After living in China for more than a decade, Peter Hessler moved to Cairo in 2011, to serve as the New Yorker Magazine’s Egypt correspondent. For five years he studied Arabic while covering culture, archaeology, and the Egyptian Arab Spring. In 2014, while researching archaeology in Upper Egypt, he stumbled onto a small community of Chinese migrants who were living in remote cities on the Nile. These migrants had carved out an unusual niche in these conservative Upper Egyptian communities: they sold lingerie. For two years, Hessler spent time with these Chinese migrants and their Egyptian customers, observing their unexpected cultural and commercial exchanges. Along the way, he gained new insight into China, Egypt, and the cultural issues of the Arab Spring.
Peter Hessler is an American writer and journalist. He is the author of four acclaimed books about China and has contributed numerous articles to The New Yorker and National Geographic, among other publications. In 2011, Hessler received a MacArthur Foundation "genius grant" in recognition and encouragement of his "keenly observed accounts of ordinary people responding to the complexities of life in such rapidly changing societies as Reform Era China."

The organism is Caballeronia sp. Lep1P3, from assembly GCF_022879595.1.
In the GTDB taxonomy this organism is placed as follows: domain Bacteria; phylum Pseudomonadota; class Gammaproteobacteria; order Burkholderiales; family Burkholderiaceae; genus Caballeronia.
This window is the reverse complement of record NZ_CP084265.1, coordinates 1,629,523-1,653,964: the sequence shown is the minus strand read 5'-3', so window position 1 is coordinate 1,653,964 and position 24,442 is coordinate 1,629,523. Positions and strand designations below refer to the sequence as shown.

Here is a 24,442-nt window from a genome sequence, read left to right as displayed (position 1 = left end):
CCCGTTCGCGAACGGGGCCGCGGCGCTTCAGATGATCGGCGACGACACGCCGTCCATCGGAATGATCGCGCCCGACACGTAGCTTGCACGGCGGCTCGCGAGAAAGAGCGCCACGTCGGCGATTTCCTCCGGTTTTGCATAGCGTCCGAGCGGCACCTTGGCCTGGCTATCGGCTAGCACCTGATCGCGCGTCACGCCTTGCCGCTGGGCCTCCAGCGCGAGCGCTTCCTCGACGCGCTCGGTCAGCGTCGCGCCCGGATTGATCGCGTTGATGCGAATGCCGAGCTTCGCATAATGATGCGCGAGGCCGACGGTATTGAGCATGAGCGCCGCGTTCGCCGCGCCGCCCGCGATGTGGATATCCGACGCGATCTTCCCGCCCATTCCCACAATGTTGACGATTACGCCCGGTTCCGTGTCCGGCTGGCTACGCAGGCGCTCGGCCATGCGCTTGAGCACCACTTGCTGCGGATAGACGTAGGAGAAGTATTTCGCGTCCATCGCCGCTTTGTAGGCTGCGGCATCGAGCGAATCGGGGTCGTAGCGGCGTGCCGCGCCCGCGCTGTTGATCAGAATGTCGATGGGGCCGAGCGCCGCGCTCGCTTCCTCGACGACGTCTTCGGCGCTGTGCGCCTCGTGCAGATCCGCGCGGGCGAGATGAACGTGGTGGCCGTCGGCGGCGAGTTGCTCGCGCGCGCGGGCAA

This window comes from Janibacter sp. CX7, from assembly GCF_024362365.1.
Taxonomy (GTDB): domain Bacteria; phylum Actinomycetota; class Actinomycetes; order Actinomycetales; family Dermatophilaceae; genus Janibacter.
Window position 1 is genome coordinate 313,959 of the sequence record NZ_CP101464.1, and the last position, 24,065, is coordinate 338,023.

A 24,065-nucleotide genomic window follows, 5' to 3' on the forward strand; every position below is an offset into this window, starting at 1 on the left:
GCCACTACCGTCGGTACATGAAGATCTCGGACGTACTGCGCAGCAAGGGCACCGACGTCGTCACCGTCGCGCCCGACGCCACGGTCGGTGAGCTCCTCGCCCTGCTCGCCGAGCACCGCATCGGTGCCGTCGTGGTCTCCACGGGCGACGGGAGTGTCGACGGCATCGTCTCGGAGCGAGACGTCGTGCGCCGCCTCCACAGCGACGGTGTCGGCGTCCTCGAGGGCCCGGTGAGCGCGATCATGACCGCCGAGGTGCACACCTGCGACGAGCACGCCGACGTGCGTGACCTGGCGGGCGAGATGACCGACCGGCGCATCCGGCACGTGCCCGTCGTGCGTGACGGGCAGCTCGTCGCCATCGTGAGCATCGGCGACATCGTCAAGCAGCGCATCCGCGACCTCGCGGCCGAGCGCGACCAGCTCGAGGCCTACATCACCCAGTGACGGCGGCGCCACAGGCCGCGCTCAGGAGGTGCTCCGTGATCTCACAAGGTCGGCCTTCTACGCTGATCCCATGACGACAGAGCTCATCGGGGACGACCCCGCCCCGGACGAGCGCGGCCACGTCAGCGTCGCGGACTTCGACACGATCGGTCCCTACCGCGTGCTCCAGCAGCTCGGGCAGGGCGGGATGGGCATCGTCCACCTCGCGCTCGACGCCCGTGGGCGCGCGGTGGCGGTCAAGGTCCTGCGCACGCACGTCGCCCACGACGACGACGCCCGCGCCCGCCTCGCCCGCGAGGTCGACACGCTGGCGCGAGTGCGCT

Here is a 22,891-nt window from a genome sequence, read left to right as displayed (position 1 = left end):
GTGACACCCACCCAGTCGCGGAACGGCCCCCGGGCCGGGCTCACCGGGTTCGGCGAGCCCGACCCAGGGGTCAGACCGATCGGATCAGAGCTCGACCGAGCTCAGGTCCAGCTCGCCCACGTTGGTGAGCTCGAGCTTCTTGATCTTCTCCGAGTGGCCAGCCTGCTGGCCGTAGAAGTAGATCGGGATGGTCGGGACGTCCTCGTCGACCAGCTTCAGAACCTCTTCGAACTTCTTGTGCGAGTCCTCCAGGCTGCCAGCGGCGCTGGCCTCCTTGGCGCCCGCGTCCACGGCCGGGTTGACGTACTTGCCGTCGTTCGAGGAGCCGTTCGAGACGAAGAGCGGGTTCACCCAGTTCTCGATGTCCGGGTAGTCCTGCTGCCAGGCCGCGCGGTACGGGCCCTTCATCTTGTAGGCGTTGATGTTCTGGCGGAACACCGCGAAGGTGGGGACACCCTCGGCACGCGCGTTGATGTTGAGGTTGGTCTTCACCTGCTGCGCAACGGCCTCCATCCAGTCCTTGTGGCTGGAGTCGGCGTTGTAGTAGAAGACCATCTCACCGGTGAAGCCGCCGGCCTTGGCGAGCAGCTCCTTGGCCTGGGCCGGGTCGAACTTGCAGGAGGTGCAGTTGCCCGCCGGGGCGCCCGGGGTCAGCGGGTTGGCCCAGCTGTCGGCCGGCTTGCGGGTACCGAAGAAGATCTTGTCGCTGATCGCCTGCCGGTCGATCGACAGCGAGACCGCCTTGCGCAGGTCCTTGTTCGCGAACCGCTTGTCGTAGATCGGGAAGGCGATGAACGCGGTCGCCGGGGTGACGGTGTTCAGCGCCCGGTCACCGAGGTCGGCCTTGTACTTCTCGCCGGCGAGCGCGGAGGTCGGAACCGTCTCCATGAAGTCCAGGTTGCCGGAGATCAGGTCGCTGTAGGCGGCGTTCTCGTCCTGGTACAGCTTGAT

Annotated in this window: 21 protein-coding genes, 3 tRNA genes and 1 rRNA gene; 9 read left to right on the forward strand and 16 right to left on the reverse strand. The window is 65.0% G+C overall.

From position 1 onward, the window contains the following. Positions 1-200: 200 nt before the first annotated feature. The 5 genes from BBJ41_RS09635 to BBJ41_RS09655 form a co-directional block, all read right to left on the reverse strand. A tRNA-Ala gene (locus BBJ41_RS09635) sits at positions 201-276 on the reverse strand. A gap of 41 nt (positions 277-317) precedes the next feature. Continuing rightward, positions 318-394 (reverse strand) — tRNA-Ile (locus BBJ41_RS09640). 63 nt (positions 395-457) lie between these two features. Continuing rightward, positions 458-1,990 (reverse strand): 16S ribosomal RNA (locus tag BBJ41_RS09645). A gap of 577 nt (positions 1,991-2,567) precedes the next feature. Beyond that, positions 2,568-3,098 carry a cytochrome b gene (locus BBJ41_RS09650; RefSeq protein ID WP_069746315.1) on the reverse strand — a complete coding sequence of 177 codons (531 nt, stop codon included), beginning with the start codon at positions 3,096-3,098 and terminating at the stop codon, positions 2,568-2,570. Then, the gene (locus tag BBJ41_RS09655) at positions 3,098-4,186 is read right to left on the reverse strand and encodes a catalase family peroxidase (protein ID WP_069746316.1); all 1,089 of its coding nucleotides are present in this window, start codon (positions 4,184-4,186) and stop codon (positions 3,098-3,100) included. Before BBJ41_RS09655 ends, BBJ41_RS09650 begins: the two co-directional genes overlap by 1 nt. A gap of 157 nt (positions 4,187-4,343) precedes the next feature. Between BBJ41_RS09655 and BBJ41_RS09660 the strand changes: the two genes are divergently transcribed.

Monday, May 13, 2019
12:00 PM - 1:30 PM
Charles E. Young Research Library
Main Conference Room 11360
Sponsored by UCLA Center for Chinese Studies and UCLA School of Law
Moderator: Alex Wang, Professor of Law, UCLA School of Law